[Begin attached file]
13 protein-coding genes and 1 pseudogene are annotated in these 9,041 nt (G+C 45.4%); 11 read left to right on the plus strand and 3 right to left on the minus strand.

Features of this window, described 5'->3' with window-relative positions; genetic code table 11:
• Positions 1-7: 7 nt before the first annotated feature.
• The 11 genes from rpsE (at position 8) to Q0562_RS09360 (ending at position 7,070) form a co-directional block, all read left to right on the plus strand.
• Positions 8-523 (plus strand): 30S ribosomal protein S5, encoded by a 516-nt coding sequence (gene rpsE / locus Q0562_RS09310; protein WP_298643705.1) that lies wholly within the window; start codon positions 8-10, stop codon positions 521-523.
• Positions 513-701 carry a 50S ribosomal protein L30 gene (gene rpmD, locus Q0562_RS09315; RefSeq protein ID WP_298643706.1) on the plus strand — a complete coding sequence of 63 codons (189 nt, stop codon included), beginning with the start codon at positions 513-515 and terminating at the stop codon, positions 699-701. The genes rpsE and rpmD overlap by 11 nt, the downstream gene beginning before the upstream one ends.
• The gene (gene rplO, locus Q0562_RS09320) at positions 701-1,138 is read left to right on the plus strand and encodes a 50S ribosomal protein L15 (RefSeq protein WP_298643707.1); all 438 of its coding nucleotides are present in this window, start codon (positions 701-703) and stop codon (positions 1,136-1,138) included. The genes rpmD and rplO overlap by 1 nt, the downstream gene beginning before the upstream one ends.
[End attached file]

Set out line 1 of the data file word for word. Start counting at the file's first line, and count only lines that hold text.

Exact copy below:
13 protein-coding genes and 1 pseudogene are annotated in these 9,041 nt (G+C 45.4%); 11 read left to right on the plus strand and 3 right to left on the minus strand.